Sent home from B.C. hospital while in early labour, new mom says she gave birth in her bathroom
A Metro Vancouver woman was having regular contractions four minutes apart, and took that as a sign it was time to go to the hospital.
Bobbi-Dee Schultz said she went to Peace Arch Hospital, in Surrey, to meet her midwife, who did an assessment. According to Schultz, the midwife then told her, “You know the nurses, there’s not enough nurses on staff.”
She told CTV News Tuesday that she was also told she was only two centimetres dilated, not enough to be admitted. It was around 11 p.m., May 16, when she went to the hospital.
“I was in a lot of pain, I could barely even walk up to the room where she was,” said Schultz.
She was also vomiting because she was in so much pain.
“(The midwife) said you should go to Shoppers Drugmart get some Tylenol and Gravol, go home and go to bed,” said Schultz. “She said you should go home and get some rest and I’m going to do that too.”
A representative for Fraser Health said they can’t speak directly to the incident but says that there were no shortages of nursing staff at Peace Arch Hospital on May 16 or 17.
Schultz was with her mom and aunt at the time, who were appalled that they were being asked to leave.
“Bobbi-Dee was in a very bad state and I did say to the midwife, ‘Are you kidding me?’” said mother Susie Schultz. “I was quite upset about it because I was worried. I was worried sick leaving there.”
It took them hours to get home, because they had to stop regularly for Schultz who kept throwing up. At 7:45 the next morning, May 17, Schultz said she went into the bathroom and called out that the baby was coming.
“There were no doctors present, no midwives, we had the paramedic dispatcher on the phone,” said Schultz. “If there were any complications what would have happened?”
Semiahmoo Midwives said it cannot comment on the specific details of any client. Still, in a statement the company said, “Evidence tells us that admission to a hospital before active labour can lead to complications, which is why, without such complications, patients are not admitted in early labour. This is a community standard in midwifery and obstetrical care.”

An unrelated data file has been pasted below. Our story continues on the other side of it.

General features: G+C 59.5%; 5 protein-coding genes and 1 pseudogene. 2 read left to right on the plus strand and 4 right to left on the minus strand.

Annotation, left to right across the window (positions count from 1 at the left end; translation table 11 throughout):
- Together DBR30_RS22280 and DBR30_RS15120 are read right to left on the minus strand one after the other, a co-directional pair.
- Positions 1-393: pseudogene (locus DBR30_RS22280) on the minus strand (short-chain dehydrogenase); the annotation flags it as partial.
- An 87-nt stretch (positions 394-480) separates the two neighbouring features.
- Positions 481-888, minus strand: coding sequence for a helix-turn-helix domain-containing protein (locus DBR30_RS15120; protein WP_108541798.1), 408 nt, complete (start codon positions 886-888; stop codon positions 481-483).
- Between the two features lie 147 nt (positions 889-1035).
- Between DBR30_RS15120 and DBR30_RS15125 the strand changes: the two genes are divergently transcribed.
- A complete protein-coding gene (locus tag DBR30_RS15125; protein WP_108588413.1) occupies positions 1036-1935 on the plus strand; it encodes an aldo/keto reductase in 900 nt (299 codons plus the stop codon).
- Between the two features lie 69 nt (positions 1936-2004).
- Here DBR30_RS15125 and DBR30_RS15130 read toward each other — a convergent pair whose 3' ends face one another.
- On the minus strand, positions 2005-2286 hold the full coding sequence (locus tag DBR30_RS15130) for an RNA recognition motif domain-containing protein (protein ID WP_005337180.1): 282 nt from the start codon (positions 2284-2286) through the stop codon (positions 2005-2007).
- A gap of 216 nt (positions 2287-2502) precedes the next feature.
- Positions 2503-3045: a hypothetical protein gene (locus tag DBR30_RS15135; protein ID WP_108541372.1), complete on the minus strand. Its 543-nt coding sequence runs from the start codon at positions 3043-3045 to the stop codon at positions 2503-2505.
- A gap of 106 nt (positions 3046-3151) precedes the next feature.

Fortunately for Schultz there were no complications and her son, Ashon, arrived healthy into the arms of her cousin. It was a 911 operator who talked them through the birth, explaining what items they would need and what to do.
“I don’t know what his name was, but he was amazing, he was calm, he was just amazing,” Schultz’s mom said.
Paramedics arrived shortly after baby Ashon came into the world. They took the mother and baby to the hospital to be checked, where they stayed until the following afternoon.
Schultz’s story comes as B.C. midwives speak out about a lack of adequate maternity care resources, and as Peace Arch Hospital temporarily closes its maternity ward due to not having enough pediatricians.
In a statement, the Fraser Health Authority said its staff members were sorry to hear about Schultz's concerns.
“In general, all pregnant individuals who present to our hospitals are assessed by Fraser Health staff or their midwife. Every patient who requires admission to the hospital is accommodated.”
And the health authority insists that if a pregnant person is told to return home, they are provided with a support plan and information on when to return for the delivery.
But Schultz says she didn’t feel supported while in labour.
“Nobody called to check in on me, nobody offered to do a home birth,” said Schultz. “Why couldn’t somebody have come to do a home birth?”
Schultz said she wanted to share her story with the hope no other first time mom goes through what she did.
“It just terrifies me to have a second child,” she said. “Am I going to be sent home because I’m not dilated enough, or somebody thinks I’m not in pain enough?”
She wants to see the concerns of mothers made more of a priority in the future, and better follow up care.
“It was very concerning,” she said. “I felt like the ball was dropped.”
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